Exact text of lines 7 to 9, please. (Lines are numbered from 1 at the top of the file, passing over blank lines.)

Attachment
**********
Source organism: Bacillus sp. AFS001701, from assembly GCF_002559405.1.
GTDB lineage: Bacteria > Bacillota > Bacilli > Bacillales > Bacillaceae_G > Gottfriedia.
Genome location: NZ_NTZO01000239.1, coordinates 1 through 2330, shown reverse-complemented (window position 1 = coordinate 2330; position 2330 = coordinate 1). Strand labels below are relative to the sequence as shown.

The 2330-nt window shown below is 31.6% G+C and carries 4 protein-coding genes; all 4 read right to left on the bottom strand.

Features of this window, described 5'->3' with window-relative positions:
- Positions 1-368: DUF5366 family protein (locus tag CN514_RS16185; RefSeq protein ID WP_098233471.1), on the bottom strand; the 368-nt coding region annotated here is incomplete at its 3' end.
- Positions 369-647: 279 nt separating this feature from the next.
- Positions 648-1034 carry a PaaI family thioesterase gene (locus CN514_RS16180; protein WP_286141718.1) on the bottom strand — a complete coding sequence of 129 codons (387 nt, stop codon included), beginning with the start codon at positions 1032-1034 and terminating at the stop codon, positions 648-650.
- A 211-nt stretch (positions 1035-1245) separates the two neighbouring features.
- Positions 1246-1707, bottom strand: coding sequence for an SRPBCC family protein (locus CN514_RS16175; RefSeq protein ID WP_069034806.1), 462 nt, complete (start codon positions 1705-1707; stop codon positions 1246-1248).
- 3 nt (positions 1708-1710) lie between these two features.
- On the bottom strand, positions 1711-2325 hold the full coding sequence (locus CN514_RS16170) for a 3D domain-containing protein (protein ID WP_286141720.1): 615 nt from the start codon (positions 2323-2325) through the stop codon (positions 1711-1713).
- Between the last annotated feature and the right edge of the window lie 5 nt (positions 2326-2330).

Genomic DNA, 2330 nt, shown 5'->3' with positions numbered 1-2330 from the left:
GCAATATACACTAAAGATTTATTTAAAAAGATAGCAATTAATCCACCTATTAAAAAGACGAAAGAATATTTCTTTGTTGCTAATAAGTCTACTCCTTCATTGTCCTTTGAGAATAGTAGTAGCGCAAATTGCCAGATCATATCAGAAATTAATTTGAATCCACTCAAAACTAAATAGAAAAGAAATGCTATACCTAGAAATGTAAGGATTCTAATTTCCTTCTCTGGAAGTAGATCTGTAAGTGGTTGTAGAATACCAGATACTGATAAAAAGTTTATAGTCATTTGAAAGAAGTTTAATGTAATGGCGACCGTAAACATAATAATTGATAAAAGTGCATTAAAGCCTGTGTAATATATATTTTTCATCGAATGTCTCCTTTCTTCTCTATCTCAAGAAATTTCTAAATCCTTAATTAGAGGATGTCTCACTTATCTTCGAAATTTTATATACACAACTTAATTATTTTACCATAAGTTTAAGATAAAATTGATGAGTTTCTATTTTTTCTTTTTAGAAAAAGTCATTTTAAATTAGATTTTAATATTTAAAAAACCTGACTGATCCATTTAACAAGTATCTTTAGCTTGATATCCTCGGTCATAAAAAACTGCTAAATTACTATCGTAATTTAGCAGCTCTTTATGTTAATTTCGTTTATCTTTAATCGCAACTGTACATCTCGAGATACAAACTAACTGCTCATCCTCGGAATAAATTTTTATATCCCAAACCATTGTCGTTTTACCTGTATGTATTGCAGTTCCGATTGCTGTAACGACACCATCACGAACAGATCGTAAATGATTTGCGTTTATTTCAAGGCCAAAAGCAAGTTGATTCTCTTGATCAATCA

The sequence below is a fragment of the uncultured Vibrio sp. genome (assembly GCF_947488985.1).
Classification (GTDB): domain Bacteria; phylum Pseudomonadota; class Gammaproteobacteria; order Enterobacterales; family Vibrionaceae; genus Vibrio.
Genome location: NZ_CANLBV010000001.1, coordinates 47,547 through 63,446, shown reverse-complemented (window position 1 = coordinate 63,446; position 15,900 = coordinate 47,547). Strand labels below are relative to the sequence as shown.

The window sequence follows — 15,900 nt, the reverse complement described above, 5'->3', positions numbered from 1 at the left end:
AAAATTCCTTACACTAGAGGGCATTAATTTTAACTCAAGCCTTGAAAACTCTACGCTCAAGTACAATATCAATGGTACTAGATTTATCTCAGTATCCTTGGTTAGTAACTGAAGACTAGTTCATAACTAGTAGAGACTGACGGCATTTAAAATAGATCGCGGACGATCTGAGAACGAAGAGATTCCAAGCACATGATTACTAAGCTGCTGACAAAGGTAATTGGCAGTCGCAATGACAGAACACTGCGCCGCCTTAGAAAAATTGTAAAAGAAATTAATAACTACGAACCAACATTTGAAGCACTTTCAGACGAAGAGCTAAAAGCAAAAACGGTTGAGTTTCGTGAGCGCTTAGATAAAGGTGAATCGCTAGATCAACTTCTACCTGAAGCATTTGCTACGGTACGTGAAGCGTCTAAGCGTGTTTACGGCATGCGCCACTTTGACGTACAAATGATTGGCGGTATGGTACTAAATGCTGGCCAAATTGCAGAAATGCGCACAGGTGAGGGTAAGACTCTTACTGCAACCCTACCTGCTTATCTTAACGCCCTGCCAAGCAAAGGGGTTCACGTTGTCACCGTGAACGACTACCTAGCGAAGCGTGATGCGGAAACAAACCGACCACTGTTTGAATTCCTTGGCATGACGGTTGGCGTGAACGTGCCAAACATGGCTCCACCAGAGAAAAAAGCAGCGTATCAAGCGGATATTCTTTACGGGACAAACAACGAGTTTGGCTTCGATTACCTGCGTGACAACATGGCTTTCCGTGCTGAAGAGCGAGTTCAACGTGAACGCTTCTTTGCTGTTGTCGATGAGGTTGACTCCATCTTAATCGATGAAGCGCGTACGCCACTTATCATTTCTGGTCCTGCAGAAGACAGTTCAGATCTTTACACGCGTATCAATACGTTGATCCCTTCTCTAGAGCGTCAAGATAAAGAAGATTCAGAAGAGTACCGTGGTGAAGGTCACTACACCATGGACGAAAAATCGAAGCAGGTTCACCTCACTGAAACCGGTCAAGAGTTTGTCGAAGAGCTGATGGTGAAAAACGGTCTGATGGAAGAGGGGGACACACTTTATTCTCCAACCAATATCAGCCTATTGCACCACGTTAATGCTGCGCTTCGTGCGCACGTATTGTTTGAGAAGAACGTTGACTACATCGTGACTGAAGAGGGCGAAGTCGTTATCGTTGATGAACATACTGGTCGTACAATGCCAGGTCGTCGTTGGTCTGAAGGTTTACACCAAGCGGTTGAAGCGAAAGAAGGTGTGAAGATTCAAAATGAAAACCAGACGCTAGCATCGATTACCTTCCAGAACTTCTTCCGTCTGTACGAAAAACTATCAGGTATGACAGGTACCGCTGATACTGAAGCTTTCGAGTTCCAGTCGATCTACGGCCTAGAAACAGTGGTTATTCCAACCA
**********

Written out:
- Positions 369-647: 279 nt separating this feature from the next.
- Positions 648-1034 carry a PaaI family thioesterase gene (locus CN514_RS16180; protein WP_286141718.1) on the bottom strand — a complete coding sequence of 129 codons (387 nt, stop codon included), beginning with the start codon at positions 1032-1034 and terminating at the stop codon, positions 648-650.
- A 211-nt stretch (positions 1035-1245) separates the two neighbouring features.